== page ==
I saw myself on the screen the other night.
I wasn’t on the jumbotron at the baseball game.
I wasn’t starring in a home movie.
No, I saw myself in a movie character.
An unlikely one.
And the irony is that it was the antagonist of a movie that I watched years ago.
I have become the bad guy.
The move was What About Bob?
The characters are Bob, a neurotic, psychosis-filled man who stalks his psychiatrist, while on vacation with his family. While the word “stalk” makes it sound like it’s a thriller, it’s actually a comedy, and Bob is very likable.
Everyone likes him, except leo, his psychiatrist.
Even Leo’s family likes him better.
And the reason is that Leo isn’t really that fun.
He’s task-oriented to a fault. He’s boring.
He tries to tell his kids a story from his childhood, and his daughter snaps back, “I thought you were always an adult.”
Everyone enjoys being around Bob.
Everyone tip-toes around Leo.
And while watching the movie, I found myself identifying with Leo.
I’m very task-oriented. It’s what makes me good at my job and a good provider for my family.
I’m very responsible. I’m always thinking of what we need to do next.
I take care of things.
But I’m not very fun.
I don’t come up with fun ideas.
And when other people have fun ideas, I usually come up with ten reasons why we shouldn’t do it.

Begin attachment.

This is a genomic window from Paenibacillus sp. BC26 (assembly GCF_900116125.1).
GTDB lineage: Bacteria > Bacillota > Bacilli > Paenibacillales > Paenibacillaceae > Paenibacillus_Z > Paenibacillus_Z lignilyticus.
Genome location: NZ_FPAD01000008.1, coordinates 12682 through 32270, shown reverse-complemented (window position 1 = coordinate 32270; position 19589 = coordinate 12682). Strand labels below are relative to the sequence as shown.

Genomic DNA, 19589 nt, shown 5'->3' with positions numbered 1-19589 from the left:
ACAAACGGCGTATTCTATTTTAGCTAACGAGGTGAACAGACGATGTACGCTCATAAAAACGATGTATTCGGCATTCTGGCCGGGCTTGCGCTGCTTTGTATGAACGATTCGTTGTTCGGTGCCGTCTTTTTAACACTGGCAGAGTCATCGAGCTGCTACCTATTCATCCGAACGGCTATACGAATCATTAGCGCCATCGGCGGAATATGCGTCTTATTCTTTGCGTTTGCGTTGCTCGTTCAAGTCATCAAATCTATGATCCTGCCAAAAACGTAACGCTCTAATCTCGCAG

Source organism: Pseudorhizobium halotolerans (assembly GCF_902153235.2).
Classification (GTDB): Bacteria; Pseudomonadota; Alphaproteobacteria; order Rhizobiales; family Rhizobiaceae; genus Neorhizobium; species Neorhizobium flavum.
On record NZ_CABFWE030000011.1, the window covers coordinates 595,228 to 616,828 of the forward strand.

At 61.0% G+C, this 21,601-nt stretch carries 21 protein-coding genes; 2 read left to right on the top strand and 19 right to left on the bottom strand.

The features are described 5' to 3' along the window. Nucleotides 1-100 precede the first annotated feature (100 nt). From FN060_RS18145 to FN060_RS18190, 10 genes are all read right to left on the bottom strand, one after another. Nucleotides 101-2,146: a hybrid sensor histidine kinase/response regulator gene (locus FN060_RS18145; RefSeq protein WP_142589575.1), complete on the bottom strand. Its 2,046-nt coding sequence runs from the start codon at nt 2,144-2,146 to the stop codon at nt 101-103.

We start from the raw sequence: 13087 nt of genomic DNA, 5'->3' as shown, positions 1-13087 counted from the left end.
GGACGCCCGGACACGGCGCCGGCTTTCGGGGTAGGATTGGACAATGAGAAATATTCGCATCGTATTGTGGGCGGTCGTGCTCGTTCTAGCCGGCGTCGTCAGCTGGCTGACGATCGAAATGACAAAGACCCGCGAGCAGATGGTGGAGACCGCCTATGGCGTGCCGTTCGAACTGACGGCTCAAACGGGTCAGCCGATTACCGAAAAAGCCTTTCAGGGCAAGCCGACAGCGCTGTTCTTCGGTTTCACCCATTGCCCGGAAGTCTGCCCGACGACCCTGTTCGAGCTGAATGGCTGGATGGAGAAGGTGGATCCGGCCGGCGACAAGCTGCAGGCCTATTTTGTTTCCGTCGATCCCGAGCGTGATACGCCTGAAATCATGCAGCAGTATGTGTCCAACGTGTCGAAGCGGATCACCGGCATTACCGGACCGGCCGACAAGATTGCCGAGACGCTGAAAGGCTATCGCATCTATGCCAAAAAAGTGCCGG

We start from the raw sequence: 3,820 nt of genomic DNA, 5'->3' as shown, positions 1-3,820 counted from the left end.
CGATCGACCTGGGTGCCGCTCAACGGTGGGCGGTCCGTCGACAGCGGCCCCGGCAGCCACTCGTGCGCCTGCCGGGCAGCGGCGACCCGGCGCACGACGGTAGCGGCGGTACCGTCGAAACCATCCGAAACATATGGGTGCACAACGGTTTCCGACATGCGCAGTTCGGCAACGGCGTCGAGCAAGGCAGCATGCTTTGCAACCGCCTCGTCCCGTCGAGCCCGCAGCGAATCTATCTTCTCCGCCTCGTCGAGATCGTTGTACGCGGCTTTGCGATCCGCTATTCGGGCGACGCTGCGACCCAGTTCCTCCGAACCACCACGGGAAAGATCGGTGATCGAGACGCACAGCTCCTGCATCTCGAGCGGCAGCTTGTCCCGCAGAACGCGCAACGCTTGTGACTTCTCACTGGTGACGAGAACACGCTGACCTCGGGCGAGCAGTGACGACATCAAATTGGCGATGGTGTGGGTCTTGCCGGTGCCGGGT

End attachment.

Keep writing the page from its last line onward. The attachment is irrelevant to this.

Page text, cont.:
I’ve never been a thrill seeker.
Or an adventurer.
It’s just not part of who I am.
I don’t have an exotic bucket list.
I just like going to Disney World.
And even then, I’m somewhat cautious.
I’m not a roller coaster guy, even though I rode Space Mountain with my oldest son last time we were there.
We made memories. He has the memory of his dad looking green when he got off the ride and thinking he was going to be sick at any moment.
I had the memory of closing my eyes in terror for most the ride, and then of my son laughing at me as we exited.
It actually was kind of bonding in an unexpected kind of way.
At Parent Cue talk about “fun over time” in parenting, about having fun with your kids. And I have to admit that I really struggle with this one.
Most of the fun times for my kids are outsourced with their friends and other families.
We have occasional times of fun.
Someone says or does something and we laugh about it for years, recounting the story.
We have the rare moment of all being together (that’s life with teens) and we play volleyball at my brother’s house at a family cookout.
But I’m not good at fun.
I’m not sure I’m capable of getting better.
I guess to have more fun, it will probably involve me doing a few things I don’t want to do.
It will probably involve trying some new things.
And it will probably involve some failures.
(It might even involve a few Groupons.)
It might also involve letting someone else lead and plan the fun—like one of my boys.
And while what we may end up doing may not have the flashiness of some social media posts, it might bring out a type of adventurer in me that looks a little different.
I’m not a thrill seeker.
But maybe I could use a little more fun.
And maybe the fun will come at my expense, as I ineptly stumble my way through some activity.
Whatever it takes to make memories.